Knitting in the round can seem strange & even scary, but it’s surprisingly simple. Here’s how to get started, step by step.
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Knitting in the Round Video Tutorial
See how easy it is to get started knitting in the round in this step by step video tutorial for beginners. It covers what you need, casting on, joining to knit in the round and knitting rib in the round. Or scroll down for a more detailed written guide with photos below.
The easiest way to knit in the round
The easiest way to knit in the round is with a circular needle that’s shorter than the circumference of what you’re knitting.
- use a short 16 inch (40 cm) circular needle to knit a hat or sleeve
- use a longer 32 inch (80 cm) circular needle for the body of a sweater
There are several other ways to knit in the round. You can use a set of straight double pointed needles (DPNs), 2 circular needles or the magic loop method (using 1 extra long circular).
But these techniques are all more complicated & fiddly to do. So it’s best to learn knitting in the round with a circular needle first. It’s much easier to learn other ways of knitting in the round once you know the basics.
There is no “best” way to knit in the round. Each has their place & it’s often down to personal preference.
Help: I’ve never used circular needles!
If you’ve only ever knit with straight needles, circulars can seem like an alien universe you know nothing about. They did to me!
But I couldn’t have been more wrong. Circular & straight knitting needles actually have a lot in common. I now use circular needles instead of straights for knitting back & forth in rows.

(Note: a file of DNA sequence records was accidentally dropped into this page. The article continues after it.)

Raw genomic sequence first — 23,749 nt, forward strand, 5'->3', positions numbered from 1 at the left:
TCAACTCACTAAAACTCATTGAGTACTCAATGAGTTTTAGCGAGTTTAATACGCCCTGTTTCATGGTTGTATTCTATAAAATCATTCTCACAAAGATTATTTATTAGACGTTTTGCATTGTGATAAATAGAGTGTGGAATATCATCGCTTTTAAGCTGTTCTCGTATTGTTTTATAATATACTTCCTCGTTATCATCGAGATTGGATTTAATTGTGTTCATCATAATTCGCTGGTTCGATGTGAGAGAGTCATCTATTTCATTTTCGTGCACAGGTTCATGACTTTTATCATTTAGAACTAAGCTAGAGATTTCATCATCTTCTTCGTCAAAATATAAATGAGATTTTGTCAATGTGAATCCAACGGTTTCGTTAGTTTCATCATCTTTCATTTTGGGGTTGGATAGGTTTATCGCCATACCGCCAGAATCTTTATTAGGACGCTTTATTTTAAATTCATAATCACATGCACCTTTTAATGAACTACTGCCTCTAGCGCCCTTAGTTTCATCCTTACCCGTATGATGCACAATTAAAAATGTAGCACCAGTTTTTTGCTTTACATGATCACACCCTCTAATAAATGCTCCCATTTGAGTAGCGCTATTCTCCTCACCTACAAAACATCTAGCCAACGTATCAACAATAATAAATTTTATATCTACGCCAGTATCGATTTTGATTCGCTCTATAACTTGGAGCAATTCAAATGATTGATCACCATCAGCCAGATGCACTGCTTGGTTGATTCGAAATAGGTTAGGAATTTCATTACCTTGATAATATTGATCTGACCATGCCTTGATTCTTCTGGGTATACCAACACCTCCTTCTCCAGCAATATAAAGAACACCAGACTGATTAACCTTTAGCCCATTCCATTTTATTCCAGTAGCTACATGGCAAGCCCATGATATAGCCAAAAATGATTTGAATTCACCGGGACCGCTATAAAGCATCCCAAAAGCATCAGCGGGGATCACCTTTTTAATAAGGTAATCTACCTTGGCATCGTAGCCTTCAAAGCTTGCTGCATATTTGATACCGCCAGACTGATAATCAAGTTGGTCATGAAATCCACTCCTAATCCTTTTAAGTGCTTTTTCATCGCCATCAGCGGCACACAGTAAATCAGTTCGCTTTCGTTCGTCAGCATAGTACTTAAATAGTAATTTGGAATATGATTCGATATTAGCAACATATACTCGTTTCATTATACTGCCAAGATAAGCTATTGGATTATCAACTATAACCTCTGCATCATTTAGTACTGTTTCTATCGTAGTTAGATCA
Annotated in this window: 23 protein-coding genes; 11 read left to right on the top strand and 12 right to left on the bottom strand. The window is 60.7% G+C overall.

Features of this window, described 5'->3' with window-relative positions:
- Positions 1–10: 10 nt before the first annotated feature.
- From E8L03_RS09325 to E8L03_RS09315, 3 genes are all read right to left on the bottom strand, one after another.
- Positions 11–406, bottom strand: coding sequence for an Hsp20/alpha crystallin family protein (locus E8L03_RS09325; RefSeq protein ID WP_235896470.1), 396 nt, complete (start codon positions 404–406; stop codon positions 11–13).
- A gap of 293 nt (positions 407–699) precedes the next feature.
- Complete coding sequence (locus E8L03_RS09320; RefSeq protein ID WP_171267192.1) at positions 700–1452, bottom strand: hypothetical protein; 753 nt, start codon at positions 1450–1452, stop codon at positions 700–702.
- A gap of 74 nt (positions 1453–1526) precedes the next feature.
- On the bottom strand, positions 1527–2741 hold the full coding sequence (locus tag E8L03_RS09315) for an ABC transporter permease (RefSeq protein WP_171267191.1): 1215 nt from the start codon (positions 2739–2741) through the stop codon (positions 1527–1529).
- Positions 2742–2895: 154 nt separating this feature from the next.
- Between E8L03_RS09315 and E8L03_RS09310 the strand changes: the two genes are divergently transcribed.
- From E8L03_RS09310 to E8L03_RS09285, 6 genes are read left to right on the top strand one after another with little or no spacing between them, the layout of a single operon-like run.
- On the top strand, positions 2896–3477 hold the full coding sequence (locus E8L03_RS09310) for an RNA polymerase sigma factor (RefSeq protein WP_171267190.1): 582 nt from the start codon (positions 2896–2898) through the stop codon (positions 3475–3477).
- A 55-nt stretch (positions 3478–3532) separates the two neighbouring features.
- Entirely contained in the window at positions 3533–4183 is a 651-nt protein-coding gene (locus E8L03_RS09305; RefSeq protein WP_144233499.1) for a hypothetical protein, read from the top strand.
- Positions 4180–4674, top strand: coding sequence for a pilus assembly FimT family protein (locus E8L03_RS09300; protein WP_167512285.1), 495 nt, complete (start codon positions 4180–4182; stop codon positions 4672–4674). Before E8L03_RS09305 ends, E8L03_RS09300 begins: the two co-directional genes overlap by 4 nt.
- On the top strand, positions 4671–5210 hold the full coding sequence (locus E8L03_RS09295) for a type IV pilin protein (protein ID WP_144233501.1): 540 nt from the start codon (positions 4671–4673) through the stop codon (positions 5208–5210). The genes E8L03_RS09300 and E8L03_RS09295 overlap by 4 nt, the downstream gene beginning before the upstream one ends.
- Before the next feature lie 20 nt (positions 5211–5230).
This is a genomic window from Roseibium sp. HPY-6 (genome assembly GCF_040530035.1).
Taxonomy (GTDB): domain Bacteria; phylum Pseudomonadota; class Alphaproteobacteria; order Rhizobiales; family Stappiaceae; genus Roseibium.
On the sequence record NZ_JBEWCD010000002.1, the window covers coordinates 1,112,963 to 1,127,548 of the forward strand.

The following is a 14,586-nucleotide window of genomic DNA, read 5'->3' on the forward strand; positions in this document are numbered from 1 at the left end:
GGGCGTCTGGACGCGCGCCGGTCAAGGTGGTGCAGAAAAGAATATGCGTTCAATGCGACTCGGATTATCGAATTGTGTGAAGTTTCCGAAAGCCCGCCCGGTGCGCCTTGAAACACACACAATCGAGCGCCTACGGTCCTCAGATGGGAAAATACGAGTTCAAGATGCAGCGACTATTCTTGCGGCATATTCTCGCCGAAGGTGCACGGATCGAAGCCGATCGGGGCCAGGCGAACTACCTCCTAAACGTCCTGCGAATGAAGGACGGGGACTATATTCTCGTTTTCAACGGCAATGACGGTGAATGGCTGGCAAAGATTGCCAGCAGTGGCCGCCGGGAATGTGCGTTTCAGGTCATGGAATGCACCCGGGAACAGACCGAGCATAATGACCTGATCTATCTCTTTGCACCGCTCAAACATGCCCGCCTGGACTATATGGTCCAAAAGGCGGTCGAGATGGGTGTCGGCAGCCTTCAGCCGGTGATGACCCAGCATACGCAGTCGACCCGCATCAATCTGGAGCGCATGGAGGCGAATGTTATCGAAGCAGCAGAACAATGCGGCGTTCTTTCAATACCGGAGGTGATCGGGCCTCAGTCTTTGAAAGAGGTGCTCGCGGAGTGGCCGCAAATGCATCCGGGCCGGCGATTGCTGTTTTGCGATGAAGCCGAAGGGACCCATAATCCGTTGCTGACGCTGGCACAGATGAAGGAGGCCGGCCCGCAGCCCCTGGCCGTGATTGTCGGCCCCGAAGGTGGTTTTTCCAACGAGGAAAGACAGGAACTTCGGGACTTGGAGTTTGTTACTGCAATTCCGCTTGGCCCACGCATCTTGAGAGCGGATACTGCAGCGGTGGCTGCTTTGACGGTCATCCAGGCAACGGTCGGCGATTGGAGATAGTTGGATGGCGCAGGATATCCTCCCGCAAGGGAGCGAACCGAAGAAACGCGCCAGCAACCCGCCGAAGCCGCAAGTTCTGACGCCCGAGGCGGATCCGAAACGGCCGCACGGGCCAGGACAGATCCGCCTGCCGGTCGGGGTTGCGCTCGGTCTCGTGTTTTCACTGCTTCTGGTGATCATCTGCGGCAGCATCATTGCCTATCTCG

I first learned to knit in the round with double pointed needles (DPNs). I had knit with straight needles all my life, so using straight needles to knit in the round seemed logical & simpler than trying to get my head around scary circular needles.
But it’s actually much easier to learn knitting in the round with a circular needle than DPNs.
New to circular needles? See my how to knit flat with circular needles guide first. Once you see how alike straights & circulars are, moving on to knitting in the round is easy.
What you need to get started knitting in the round
I recommend beginners learn to knit in the round with:
- a ball of worsted, aran or chunky yarn
- a short 16 inch (40 cm) circular needle with 5mm tips or larger (use the needle size on your yarn ball band). I use KnitPro / Knitter’s Pride wood needles.
This is ideal for beginners as the needle tips are a decent size and there are not too many stitches. Plus, you can use these supplies to knit a quick & easy hat like my free easy knit beanie pattern which makes a perfect first knitting in the round project.
Step 1: How to Cast On when Knitting in the Round
First, cast on your stitches using the long tail cast on. This works well for knitting in the round & is easiest for beginners, but you can use any cast on for circular knitting.
Holding one circular needle tip in your right hand, do the long tail cast the same way as with a straight needle. Just move the stitches down along the cable cord as your tip fills up.
Fill your circular needle with plenty of stitches. If your stitches are stretching to reach the tips, add some more. You want your needle full of stitches.
As a rough guide, cast on about 80 stitches with worsted or aran yarn, or 70 stitches approx. with chunky yarn. Or follow any basic knit in the round hat pattern if you prefer.